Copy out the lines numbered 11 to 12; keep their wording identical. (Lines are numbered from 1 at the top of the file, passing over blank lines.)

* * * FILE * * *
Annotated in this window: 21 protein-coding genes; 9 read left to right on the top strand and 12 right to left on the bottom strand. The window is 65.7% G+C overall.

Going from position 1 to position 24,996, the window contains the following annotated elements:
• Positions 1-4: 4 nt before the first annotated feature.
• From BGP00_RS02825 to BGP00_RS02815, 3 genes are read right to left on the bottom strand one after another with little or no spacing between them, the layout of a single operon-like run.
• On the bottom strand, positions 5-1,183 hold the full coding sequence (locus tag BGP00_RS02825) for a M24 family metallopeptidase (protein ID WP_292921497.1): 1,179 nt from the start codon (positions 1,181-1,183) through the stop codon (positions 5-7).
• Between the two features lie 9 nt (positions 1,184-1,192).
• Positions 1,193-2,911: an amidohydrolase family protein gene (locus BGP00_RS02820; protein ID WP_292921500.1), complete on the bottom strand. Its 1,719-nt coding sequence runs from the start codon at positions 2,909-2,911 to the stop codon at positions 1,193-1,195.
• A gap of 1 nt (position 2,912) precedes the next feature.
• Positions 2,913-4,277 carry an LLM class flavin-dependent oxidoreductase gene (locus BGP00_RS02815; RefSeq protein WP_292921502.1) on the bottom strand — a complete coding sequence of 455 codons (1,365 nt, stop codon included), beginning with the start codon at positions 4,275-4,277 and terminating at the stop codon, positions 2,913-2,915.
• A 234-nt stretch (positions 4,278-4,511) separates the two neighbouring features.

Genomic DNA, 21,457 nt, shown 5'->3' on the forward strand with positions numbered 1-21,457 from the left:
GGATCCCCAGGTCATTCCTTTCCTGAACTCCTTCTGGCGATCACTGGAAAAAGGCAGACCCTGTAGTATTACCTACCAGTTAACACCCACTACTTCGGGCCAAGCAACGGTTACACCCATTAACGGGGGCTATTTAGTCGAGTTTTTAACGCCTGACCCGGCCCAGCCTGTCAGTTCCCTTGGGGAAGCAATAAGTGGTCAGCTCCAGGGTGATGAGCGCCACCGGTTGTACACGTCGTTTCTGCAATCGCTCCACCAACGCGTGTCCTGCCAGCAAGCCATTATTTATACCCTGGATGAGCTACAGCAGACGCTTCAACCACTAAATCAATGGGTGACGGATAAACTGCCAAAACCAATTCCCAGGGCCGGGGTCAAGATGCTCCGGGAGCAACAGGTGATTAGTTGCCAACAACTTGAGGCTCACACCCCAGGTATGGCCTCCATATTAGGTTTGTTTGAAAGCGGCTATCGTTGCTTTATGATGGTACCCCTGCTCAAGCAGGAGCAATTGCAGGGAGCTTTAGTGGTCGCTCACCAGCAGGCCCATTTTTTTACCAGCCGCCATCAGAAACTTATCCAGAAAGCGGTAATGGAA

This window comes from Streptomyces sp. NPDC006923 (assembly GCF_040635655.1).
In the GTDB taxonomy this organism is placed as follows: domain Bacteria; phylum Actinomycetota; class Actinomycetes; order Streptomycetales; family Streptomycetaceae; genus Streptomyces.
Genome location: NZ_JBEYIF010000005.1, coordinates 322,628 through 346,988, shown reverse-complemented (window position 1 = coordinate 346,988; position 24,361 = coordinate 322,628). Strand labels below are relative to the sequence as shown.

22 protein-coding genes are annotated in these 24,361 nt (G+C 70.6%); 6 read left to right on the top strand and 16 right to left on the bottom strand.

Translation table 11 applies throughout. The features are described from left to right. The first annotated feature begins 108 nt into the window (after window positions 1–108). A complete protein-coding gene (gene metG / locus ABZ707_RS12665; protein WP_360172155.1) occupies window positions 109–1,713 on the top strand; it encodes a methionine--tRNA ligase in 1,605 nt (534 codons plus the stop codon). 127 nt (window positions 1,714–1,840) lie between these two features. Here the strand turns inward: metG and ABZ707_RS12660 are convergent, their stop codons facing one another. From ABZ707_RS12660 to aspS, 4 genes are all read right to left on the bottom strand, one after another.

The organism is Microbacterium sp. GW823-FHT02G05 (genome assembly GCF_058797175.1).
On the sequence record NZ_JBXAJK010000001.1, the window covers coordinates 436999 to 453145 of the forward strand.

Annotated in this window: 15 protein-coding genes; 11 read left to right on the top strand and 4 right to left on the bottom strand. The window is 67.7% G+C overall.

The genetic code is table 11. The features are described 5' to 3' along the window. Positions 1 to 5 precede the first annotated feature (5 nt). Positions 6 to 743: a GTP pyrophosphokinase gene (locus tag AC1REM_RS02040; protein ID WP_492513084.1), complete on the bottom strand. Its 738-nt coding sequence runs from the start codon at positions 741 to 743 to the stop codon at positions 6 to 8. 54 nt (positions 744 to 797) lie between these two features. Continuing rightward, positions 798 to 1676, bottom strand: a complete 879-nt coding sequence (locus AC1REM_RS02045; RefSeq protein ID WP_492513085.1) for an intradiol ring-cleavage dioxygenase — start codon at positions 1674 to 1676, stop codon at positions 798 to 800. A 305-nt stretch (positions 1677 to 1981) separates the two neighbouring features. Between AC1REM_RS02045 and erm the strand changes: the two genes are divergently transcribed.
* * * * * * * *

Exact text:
Genomic DNA, 21,457 nt, shown 5'->3' on the forward strand with positions numbered 1-21,457 from the left:
GGATCCCCAGGTCATTCCTTTCCTGAACTCCTTCTGGCGATCACTGGAAAAAGGCAGACCCTGTAGTATTACCTACCAGTTAACACCCACTACTTCGGGCCAAGCAACGGTTACACCCATTAACGGGGGCTATTTAGTCGAGTTTTTAACGCCTGACCCGGCCCAGCCTGTCAGTTCCCTTGGGGAAGCAATAAGTGGTCAGCTCCAGGGTGATGAGCGCCACCGGTTGTACACGTCGTTTCTGCAATCGCTCCACCAACGCGTGTCCTGCCAGCAAGCCATTATTTATACCCTGGATGAGCTACAGCAGACGCTTCAACCACTAAATCAATGGGTGACGGATAAACTGCCAAAACCAATTCCCAGGGCCGGGGTCAAGATGCTCCGGGAGCAACAGGTGATTAGTTGCCAACAACTTGAGGCTCACACCCCAGGTATGGCCTCCATATTAGGTTTGTTTGAAAGCGGCTATCGTTGCTTTATGATGGTACCCCTGCTCAAGCAGGAGCAATTGCAGGGAGCTTTAGTGGTCGCTCACCAGCAGGCCCATTTTTTTACCAGCCGCCATCAGAAACTTATCCAGAAAGCGGTAATGGAA